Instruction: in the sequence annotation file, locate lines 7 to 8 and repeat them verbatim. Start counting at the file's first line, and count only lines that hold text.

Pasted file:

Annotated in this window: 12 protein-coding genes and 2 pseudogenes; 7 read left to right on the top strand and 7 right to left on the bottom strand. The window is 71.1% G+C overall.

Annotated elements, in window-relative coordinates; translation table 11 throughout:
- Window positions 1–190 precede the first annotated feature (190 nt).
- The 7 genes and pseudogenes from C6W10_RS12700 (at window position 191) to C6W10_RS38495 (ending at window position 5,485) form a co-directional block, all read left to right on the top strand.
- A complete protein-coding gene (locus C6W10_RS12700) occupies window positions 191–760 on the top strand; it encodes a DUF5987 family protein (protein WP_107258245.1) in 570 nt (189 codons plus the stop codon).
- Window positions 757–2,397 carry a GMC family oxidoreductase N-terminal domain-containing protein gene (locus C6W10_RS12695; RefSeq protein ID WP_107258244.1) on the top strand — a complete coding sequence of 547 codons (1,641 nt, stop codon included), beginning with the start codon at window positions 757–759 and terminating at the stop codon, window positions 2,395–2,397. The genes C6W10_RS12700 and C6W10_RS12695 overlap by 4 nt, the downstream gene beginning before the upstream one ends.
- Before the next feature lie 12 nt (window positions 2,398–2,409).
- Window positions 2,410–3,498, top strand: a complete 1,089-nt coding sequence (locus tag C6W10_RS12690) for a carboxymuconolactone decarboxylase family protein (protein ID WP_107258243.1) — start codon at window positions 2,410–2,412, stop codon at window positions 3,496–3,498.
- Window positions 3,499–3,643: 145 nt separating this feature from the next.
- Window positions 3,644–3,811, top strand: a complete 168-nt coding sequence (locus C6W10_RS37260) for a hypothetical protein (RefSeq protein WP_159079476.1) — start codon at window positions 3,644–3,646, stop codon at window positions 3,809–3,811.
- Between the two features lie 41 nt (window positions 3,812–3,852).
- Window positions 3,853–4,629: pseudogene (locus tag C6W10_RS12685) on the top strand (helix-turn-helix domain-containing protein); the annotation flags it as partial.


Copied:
- Before the next feature lie 12 nt (window positions 2,398–2,409).
- Window positions 2,410–3,498, top strand: a complete 1,089-nt coding sequence (locus tag C6W10_RS12690) for a carboxymuconolactone decarboxylase family protein (protein ID WP_107258243.1) — start codon at window positions 2,410–2,412, stop codon at window positions 3,496–3,498.